Joint attention is the ability to follow another person’s focus and attention, as well as drawing another person’s focus and attention to what you are attending to. Joint attention draws people (in this case, child and parent), to attend to the same thing at the same time. This is a vital skill for communication and later later language skills.
3. Pointing: By 12 months of age, babies begin pointing with their index finger at objects or events of interest. Pointing is a very important preverbal skill. It helps a child get their needs and wants met and is often later paired with vocalizations. Pointing encourages a child and adult to engage in an activity together, by drawing the adult’s attention to what the child is pointing towards (joint attention), further allowing the child to communicate wants, needs, ideas and emotions without needing to use verbal expression.
4. Listening & Attending: Babies begin to discriminate sounds at an early age, and can identify the voice of important people versus non important sounds. By attending to sounds, babies later begin to discriminate between speech sounds.
5. Facial Expressions: Smiling is one of the earliest facial expressions a baby develops. From about 6 weeks old, babies begin to smile. Smiling, and other facial expressions, helps foster more social interactions as it serves as a nonverbal response to describe your feelings.
6. Imitation: By 9 months of age babies begin copying hand clapping and vocal sounds. Imitation is a preverbal skill that supports later language development, such as imitation of sounds and words. Imitation helps foster motor movements, including fine/gross motor skills, as well as oral motor movements associated with speech sound production.
7. Facial Expressions: The understanding of language is referred to as receptive language. In the first year of life, children develop an understanding of their environment, following eye gaze, facial expressions and gestures.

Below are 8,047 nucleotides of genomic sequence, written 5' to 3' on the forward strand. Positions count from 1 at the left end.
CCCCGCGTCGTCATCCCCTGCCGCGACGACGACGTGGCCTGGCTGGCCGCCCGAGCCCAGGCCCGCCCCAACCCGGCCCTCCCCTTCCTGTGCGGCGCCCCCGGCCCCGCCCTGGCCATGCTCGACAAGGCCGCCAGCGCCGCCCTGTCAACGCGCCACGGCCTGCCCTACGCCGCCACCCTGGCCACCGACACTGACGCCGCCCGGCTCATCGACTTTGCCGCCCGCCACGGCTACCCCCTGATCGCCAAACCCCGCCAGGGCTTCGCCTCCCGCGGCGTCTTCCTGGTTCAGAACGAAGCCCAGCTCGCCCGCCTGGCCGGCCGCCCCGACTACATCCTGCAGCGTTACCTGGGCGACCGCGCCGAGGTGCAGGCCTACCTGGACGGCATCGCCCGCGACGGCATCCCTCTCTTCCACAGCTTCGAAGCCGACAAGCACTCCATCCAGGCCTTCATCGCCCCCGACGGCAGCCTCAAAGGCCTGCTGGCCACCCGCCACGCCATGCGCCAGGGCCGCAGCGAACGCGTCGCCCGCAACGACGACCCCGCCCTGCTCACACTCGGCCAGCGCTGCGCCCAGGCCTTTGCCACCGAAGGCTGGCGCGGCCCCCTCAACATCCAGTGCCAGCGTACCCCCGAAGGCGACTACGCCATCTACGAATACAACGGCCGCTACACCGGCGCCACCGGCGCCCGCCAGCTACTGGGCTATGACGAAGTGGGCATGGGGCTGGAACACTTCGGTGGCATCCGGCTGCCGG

8. Expression: The expression of language is referred to as expressive language and this comes in many forms. In the early ages, expression is in the form of facial expressions, gestures, eye contact and body language. First words begin to emerge around 12 months of age.

How can I tell if my child is having difficulty with preverbal skills? 

A child with difficulties in preverbal skills, may:

  •  Demonstrate inconsistent or no eye contact
  •  Have difficulty babbling
  •  Show little to no response to different tones of voice or facial expressions
  •  Have difficulty copying gestures and/or facial expressions
  •  Show limited joint attention or interest in playing with others
  •  Have difficulty using gestures to gain attention

It is important to remember that all children present differently and this list is not comprehensive, nor indicative of a language delay. Each of these skills are acquired at various ages and stages. That is why it is always best to consult with a professional if you have any concerns.